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Angiographic Appearance of Patent Saphenous Vein Grafts After a Quarter-century Following Coronary Artery Bypass Surgery

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Angiographic Appearance of Patent Saphenous Vein Grafts After a Quarter-century Following Coronary Artery Bypass Surgery
Kazuo Tanemoto MD, PhD,  Hiroshi Furukawa MD, PhD,  Takeshi Honda MD,  Takahiko Yamasawa MD, PhD 
Department of Cardiovascular Surgery, Kawasaki Medical School, Kurashiki, Japan 

Background:  Saphenous vein graft is widely utilized graft material and keeps it position as an important option as graft conduit in CABG surgery.  Its biggest problem is the limited long term patency compared with internal thoracic arteries; however, after some demonstrate perfect patency decades after surgery. We reviewed cases with angiographically patent saphenous vein grafts after a quarter-century following surgery.

Methods:  Among 300 coronary artery bypass cases using SVG performed at Kawasaki Medical School between 1976 thorough 1991, we found ten cases with angiographically patent saphenous vein grafts over twenty-five years after surgery.

Results: The age at the time of surgery was 48.5 ± 6.0 (37~56), and sex distribution was eleven males and one female. Duration between the surgery and the last angiography, either by direct angiography (nine cases) or CT angiography (one case), was 29.4 ± 3.2 (25-35) years. The total number of the reviewed saphenous vein grafts was 11; 1.1 (1~2) per case. There were only two perfectly patent saphenous vein grafts (Fitzgibbon AI) (35 and 32 years after surgery), both of which were bypass grafts to the left anterior descending arteries (Figure). The other nine grafts had some vein graft disease (BII:2, BIII:6) and four grafts already had a history of catheter intervention. In one case with two patent grafts, one graft to the anterior descending artery exhibited perfect patency, but another one to the obtuse marginal artery had some stenotic lesions at the mid-body of the graft (BII). The two male patients with perfectly patent grafts were 46 and 45 years old at the time of surgeries, with a BMI of 22.90 and 18.44, respectively, and did not smoke after surgery. Both patients continued the drug therapy for diabetes, hyperlipidemia and hypertension, and treatment with antiplatelet agents.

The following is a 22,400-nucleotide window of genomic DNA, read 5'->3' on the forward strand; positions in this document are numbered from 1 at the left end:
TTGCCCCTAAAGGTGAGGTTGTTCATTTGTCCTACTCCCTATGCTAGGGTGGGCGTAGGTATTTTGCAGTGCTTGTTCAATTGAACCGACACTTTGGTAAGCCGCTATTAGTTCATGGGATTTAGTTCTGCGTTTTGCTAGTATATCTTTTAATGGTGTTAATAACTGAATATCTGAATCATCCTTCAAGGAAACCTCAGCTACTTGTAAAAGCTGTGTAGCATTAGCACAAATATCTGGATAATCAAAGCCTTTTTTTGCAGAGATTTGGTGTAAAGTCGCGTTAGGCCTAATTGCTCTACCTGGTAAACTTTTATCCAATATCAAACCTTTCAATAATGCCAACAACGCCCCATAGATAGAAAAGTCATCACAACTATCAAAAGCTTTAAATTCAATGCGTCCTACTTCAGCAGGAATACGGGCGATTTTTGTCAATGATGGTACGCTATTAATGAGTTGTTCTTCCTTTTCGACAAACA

Discussion:  Although the saphenous vein graft has the limited patency as its biggest problem, some special treatments, such as no-touch harvest and external support have been introduced for improving the long-term patency. In our series, there were only two perfectly patent SVGs (case 2 and case 4) demonstrated over 30 years after surgeries. Both grafts were bypassed to LAD with good run-off.  Interestingly, case2 had one more patent SVG to LCX, but the second patent SVG was severely diseased.  Therefore, high graft flow by good run-off of the recipient artery may contribute to the slow progression of vein graft diseases. Moreover, the characteristics of those two patients contain non-smoking after surgery and non-obese at the last follow up. There are some possibilities that smoking and obesity after surgeries may affect the long-term patency of the SVG.

Conclusions: Among eleven angiographically patent saphenous vein grafts reviewed, only two grafts demonstrated perfect patency. Both of them were bypass grafts to the left anterior descending arteries with good run-off. High graft flow, which was maintained by the quality and run-off of the recipient artery, may contribute to the slow progression of vein graft diseases.

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